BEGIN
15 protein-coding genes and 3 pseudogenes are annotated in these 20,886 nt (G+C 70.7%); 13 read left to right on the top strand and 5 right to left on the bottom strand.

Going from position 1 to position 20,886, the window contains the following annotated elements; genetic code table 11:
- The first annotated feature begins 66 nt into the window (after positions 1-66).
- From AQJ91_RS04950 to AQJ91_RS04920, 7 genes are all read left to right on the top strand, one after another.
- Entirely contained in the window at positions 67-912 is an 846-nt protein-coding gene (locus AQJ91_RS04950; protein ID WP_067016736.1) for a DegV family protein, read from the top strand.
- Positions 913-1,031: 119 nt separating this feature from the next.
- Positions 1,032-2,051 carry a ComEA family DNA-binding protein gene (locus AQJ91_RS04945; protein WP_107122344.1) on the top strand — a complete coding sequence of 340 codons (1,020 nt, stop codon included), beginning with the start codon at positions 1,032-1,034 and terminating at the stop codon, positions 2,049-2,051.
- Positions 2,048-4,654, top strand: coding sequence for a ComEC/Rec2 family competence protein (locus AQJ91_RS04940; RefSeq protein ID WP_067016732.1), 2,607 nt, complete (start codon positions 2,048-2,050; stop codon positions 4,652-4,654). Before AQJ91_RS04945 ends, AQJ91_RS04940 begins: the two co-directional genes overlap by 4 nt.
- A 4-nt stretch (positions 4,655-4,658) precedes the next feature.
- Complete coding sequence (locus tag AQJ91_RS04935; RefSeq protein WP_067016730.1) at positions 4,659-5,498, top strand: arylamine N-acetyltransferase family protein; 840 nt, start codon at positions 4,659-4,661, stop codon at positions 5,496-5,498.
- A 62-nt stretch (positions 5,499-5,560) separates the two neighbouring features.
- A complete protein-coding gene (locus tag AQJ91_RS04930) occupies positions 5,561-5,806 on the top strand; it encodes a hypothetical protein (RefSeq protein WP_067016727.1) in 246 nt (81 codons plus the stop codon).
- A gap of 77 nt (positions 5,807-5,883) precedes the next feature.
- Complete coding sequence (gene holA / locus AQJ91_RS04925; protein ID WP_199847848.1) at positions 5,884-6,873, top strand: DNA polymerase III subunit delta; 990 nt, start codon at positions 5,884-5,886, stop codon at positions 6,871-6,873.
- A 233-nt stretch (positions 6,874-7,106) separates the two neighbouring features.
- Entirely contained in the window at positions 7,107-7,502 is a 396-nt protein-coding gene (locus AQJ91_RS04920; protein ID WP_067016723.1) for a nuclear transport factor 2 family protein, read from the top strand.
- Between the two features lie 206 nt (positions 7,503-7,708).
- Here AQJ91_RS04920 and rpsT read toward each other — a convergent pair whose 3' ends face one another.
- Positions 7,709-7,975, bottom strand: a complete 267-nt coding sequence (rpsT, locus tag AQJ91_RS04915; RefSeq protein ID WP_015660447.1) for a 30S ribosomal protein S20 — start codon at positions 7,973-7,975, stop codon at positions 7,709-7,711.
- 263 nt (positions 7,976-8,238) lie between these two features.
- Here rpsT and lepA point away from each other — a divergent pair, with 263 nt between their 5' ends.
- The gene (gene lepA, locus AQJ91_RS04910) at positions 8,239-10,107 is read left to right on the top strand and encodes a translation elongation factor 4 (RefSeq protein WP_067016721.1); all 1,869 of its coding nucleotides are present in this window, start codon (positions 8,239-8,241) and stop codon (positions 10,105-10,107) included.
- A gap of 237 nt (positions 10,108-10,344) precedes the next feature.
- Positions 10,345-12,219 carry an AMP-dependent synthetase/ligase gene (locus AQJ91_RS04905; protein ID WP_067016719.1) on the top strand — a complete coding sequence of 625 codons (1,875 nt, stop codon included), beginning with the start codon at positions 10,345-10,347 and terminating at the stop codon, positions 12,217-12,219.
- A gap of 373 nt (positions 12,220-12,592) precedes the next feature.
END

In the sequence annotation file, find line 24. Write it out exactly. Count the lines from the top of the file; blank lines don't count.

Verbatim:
- Positions 10,345-12,219 carry an AMP-dependent synthetase/ligase gene (locus AQJ91_RS04905; protein ID WP_067016719.1) on the top strand — a complete coding sequence of 625 codons (1,875 nt, stop codon included), beginning with the start codon at positions 10,345-10,347 and terminating at the stop codon, positions 12,217-12,219.